ACTEW managing director Mark Sullivan says a 5 per cent rise in water charges should bring "a great deal of relief" to Canberrans, despite the territory's independent regulator originally calling for a price cut.
Mr Sullivan told a public hearing on Monday the water utility, which is carrying debts of about $1.4 billion, also has no strategy for paying off water security projects such as the enlarged Cotter Dam.
The ACT opposition has renewed calls for a full ACT Auditor-General's inquiry into ACTEW after the government-owned utility said its only plan was to pay off the interest on its loans for water security projects.
Treasurer Andrew Barr also revealed the change in water prices would mean a $20 million to $25 million hit to the ACT budget this financial year.
Changes that came in to effect on Monday will increase ACT water prices by 5 per cent and reduce sewerage charges by 18 per cent, saving the average household $83 a year.
The Independent Competition and Regulatory Commission had recommended cutting water prices by 16.9 per but said it was forced to increase charges to protect the financial viability of ACTEW.
Mr Sullivan told Monday's hearing "of course we have our costs under control".
"ACTEW has not ever been insolvent and is not in a position where it risks insolvency," he said.
Mr Sullivan said the 5 per cent increase in water prices should actually "provide a great deal of relief" for Canberrans.
The community had been warned that $600 million in water security projects, including the dam, could force bills up by $100 a year.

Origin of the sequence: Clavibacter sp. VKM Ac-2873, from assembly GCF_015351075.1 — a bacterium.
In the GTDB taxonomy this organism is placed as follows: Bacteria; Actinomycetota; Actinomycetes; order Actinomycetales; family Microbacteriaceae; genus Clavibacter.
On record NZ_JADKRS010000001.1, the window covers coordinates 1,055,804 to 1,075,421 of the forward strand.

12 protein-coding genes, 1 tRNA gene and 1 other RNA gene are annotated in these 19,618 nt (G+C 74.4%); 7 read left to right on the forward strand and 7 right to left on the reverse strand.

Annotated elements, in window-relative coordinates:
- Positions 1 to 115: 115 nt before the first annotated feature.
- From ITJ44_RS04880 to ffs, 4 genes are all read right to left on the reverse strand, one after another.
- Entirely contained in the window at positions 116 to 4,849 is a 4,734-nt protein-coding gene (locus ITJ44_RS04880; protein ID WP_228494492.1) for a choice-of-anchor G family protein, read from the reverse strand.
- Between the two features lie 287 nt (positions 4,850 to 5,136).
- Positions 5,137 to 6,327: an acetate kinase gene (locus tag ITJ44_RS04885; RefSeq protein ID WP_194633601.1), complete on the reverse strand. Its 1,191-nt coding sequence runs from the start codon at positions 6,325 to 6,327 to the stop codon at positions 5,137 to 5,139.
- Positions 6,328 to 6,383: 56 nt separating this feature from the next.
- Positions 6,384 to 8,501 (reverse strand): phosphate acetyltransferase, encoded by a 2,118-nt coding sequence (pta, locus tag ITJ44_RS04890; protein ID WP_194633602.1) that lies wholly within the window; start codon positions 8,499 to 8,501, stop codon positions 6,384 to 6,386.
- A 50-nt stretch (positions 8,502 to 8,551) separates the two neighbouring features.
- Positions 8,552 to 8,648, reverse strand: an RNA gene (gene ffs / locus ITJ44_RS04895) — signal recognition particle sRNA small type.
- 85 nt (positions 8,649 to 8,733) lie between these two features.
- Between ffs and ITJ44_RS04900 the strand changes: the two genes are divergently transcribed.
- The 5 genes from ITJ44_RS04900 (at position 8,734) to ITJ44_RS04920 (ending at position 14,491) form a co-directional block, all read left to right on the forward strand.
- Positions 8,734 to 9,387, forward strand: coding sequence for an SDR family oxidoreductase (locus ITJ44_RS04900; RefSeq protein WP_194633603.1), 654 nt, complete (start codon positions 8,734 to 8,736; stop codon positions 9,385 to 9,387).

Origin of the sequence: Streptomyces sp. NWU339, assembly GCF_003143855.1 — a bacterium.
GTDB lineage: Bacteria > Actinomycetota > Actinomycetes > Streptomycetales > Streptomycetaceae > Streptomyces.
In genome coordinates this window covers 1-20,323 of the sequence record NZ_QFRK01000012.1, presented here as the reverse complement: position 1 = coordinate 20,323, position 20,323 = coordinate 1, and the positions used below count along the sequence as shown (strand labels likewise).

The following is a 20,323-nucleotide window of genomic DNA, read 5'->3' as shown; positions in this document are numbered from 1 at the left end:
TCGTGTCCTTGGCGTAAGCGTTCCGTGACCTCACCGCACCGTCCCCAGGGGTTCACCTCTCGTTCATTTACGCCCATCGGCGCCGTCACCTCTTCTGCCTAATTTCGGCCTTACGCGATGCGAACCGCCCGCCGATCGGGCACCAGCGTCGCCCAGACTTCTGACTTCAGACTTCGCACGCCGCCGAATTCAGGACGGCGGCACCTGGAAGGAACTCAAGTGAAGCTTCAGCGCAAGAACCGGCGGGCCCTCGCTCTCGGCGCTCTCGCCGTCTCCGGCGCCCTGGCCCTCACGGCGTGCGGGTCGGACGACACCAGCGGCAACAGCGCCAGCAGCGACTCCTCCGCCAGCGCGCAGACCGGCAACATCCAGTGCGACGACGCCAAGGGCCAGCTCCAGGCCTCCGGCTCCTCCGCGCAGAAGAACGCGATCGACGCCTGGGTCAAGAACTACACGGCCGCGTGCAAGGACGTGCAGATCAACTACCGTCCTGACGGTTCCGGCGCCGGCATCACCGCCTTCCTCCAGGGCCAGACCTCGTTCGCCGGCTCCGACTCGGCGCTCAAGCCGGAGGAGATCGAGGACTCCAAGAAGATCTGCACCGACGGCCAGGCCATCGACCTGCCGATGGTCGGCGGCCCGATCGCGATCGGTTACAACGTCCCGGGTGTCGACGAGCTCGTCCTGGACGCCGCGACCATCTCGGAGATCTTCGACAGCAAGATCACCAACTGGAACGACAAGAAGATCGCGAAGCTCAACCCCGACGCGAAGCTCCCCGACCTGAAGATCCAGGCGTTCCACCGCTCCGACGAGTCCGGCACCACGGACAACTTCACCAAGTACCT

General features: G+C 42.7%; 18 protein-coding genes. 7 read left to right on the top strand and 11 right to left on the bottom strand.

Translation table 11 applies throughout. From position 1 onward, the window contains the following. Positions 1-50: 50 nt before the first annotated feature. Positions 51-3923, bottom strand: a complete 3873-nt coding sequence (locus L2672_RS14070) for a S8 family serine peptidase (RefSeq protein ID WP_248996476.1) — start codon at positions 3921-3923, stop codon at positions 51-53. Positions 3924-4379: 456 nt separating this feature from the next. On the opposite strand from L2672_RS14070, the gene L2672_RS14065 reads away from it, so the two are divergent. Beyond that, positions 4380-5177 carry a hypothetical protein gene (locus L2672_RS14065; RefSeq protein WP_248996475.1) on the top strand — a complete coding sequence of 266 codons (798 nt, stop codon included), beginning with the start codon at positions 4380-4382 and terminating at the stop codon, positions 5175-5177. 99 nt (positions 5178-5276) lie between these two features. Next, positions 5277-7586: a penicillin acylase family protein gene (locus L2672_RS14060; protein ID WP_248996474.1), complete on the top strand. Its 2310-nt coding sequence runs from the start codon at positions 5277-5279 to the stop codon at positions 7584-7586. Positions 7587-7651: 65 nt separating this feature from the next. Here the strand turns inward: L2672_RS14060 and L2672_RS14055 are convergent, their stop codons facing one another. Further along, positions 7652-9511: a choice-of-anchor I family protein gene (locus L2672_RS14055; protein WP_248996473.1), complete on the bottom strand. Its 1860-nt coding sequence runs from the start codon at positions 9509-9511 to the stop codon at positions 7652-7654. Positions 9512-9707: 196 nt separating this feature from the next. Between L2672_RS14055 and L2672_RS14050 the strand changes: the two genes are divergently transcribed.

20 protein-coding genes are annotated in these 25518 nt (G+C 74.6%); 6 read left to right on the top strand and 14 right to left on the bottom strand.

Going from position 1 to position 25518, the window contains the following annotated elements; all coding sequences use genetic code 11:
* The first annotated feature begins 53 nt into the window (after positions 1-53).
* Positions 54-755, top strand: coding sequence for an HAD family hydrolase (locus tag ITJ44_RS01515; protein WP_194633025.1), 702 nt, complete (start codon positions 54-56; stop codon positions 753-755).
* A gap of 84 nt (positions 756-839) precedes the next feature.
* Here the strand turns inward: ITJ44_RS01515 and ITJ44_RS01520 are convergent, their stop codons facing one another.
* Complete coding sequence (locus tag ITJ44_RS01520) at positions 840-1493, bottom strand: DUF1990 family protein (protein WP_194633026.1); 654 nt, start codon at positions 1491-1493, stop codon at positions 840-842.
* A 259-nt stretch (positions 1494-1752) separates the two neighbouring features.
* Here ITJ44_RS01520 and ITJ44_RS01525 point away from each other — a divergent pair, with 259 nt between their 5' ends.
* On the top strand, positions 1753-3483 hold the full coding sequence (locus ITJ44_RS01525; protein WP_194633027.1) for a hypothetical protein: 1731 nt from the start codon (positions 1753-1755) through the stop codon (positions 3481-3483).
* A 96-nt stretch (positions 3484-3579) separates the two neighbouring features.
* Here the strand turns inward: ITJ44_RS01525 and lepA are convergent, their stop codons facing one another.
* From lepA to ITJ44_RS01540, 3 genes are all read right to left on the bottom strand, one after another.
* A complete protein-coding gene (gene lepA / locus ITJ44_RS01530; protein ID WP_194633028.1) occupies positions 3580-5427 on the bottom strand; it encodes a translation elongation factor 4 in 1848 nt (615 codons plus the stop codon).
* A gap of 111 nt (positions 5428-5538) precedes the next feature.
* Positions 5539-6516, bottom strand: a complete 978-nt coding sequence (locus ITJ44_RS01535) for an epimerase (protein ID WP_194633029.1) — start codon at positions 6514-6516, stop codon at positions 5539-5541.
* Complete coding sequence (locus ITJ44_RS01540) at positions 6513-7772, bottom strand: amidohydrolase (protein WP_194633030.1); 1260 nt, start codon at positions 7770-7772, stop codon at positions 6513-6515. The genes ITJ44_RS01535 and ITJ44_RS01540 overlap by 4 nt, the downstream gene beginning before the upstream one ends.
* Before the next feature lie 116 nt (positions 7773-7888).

"The fact that we've got a determination which has looked hard at our business and has come through, in their words, a novel way of looking at business, we have seen that price of water kept down to 5 per cent," Mr Sullivan said.
"I think if you're an observer from outside, you'd be saying if that can happen then that's pretty good."
But under pressure from opposition MLAs, Mr Sullivan told the hearing ACTEW did not have a plan for paying off its water security infrastructure, beyond its current strategy of paying its borrowing costs.
Mr Sullivan said it was "plausible" that there may never be such a plan.
The hearing heard ACTEW had debts of $1.3 to $1.4 billion.
"The strategy recommended by ACTEW at the moment is to borrow for the water security
projects and meet those borrowing costs through our business,'' Mr Sullivan said.
''We do not have a strategy and have not put a strategy to government in terms of the final payment for those assets if there ever is a time when you put such a strategy.
''It's plausible that you would never put such a strategy.''
Mr Sullivan said ''most utilities are in debt forever''.
Treasurer Andrew Barr said the full impact the new water prices had on the ACT budget might not be known until the midyear review in February.
Opposition treasury spokesman Brendan Smyth said this created a problem for the Assembly, which is due to pass the budget in the second week of August.
He said there must be a proper performance audit of ACTEW by the Auditor-General.
Sign up for our newsletter to stay up to date.